As a child, Offset showed a precocious talent as a dancer that landed him in videos for Whitney Houston and TLC. “I started off as a child doing this shit on accident,” he says and laughs. “My mama pulled up like, ‘Hey, when the music plays, dance!’ I’m like 8 years old and I get picked to be in a Whitney video. That’s big. So that be a reminder: I always think of my past to remind myself, ‘This shit is gonna be fine.’ That’s how I stay in pocket. That’s how I know I’m going to be great.”

The hangouts in Quavo’s mom’s basement eventually led to the “triplet flow” rapping style the three developed. Instead of the traditional hip-hop group format of trading verses, Migos basically traded syllables, punctuating each other’s verses and flows with shouted interjections, ad-libs, onomatopoeia or just noises. Raised on Lil Wayne, Tupac and local heroes like OutKast and T.I.  — and with a key early cosign from Gucci Mane — the group dropped its first mixtape in 2011 and went nationwide the following year with the song “Bando,” which became a viral hit in 2012.

While still teenagers, Migos signed with Quality Control, a new, family-like, local label/management company founded and run with a firm hand by former Jeezy/Gucci Mane manager Kevin “Coach K” Lee and Pierre “P” Thomas. (The company, which has also seen major success with Lil Yachty, Lil Baby and City Girls, was acquired earlier this year by the U.S. division of HYBE, BTS’ management company, for some $320 million.) Boosted by a crucial endorsement from Drake — who rapped some verses from the unknown group’s mixtape to Coach K just days after it dropped — Migos advanced that early success with their ubiquitous official debut single, “Versace.” Drake jumped on a remix, and the song was certified gold.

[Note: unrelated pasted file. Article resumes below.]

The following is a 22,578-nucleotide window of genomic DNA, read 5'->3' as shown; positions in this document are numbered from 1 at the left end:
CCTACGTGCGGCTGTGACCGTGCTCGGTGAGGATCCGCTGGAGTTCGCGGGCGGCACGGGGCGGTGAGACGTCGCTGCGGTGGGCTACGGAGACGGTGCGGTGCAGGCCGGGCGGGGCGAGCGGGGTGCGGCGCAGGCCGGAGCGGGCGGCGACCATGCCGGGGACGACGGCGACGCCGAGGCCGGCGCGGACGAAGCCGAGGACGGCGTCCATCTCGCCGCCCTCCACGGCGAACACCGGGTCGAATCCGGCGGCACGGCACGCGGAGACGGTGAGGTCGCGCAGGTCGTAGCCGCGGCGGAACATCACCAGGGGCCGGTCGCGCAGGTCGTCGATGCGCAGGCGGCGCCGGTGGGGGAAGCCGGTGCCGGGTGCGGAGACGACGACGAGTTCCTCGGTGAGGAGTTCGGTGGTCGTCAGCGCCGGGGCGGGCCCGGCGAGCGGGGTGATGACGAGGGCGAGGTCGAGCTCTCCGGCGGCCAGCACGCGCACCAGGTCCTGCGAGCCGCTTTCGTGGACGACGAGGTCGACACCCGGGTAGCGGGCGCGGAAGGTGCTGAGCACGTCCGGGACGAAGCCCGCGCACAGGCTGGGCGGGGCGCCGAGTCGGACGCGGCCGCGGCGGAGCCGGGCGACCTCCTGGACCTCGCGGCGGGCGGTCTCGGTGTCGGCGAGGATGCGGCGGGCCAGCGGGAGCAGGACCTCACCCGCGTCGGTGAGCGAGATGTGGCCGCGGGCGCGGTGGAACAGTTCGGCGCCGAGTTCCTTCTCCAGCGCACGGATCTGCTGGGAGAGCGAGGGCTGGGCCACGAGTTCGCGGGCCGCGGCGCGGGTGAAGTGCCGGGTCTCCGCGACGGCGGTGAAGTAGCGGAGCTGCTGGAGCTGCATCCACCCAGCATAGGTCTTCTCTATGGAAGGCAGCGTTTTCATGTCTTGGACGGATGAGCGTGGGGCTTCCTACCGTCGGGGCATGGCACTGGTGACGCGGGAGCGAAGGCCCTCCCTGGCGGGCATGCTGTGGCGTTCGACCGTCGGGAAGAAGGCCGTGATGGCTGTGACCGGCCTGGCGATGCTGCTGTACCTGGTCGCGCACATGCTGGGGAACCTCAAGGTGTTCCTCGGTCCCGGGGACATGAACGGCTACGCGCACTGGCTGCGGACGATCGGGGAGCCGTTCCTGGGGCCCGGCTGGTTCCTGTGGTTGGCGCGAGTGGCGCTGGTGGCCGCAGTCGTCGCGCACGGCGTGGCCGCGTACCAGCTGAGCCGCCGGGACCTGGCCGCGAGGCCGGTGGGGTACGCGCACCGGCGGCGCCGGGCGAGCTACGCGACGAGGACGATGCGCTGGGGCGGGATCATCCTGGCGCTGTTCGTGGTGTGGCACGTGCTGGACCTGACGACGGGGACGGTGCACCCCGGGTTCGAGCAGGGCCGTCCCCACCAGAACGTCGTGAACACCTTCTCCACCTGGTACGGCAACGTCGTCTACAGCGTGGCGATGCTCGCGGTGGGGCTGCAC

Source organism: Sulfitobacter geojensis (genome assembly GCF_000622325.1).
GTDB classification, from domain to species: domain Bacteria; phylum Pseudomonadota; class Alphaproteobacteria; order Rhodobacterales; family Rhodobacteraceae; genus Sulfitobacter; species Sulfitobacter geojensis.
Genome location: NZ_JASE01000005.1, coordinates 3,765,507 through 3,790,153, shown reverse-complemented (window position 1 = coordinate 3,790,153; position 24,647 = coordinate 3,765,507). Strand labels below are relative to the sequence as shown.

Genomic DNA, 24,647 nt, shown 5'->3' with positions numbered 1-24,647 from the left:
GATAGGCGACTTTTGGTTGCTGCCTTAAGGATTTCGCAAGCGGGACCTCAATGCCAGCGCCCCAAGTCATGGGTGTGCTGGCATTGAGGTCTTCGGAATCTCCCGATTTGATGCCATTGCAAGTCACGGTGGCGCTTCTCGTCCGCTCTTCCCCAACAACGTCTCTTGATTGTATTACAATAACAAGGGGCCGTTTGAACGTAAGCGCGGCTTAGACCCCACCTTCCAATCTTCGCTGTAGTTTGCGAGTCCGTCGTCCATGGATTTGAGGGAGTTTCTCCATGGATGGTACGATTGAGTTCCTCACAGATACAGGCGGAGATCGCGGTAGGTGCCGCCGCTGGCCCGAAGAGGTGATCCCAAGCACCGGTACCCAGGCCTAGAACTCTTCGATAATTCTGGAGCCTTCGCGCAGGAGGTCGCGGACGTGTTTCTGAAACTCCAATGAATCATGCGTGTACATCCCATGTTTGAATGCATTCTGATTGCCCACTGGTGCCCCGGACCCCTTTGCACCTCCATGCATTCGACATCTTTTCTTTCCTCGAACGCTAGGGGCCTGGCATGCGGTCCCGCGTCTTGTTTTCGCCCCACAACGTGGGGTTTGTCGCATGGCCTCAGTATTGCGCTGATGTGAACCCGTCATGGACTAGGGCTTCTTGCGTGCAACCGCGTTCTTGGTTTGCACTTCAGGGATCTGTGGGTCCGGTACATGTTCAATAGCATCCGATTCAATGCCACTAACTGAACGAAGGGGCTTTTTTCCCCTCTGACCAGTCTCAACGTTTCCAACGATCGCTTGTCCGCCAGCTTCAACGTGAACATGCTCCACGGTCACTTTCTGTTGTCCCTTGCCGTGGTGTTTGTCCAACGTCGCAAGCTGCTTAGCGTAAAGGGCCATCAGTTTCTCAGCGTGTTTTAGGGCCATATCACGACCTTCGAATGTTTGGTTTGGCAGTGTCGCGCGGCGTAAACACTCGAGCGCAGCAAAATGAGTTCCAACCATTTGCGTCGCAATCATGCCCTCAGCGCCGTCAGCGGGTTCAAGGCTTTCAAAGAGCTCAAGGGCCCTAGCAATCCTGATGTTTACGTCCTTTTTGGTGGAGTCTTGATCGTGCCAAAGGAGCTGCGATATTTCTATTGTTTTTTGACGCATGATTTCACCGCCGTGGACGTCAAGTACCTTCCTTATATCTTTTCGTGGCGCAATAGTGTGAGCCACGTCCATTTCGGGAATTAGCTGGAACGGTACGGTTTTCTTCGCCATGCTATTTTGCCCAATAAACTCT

But the group faced challenges trying to take things to the next level — not least because Offset, who’d fathered his first child at 17 and embraced a street lifestyle that he admits wasn’t part of his upbringing, was in Georgia’s DeKalb County Jail for violating his probation after a prior conviction for felony burglary and theft. He’s absent from the video for “Bando,” except for the T-shirts bearing the words “Free Offset” worn by his fellow Migos and multiple others.

“When I had my son, I was in the streets,” he says now. “I was doing whatever I had to do to get me some money.”

Even after his release later in 2013, his ability to travel was limited by his parole terms. The group released a stream of mixtapes of wildly varying quality and scored a handful of hit singles — “Fight Night,” “Handsome and Wealthy” and “Look at My Dab,” the last of which played no small role in advancing the dance craze. But Migos just couldn’t seem to catch fire.

Trouble struck again in April 2015 when police stopped the group from finishing a concert at Georgia Southern University and arrested all three members. Charged with four counts of drug and weapons possession, Offset was denied bond. A fight in jail less than a month later extended his sentence, and he’d ultimately spend eight months behind bars that year before accepting an Alford plea deal. While Offset was locked up, the group continued to perform. But he rejoined in time to take part in Migos’ cameo on Donald Glover’s FX series “Atlanta,” and wrote the demo for the song that would vault the group to superstardom.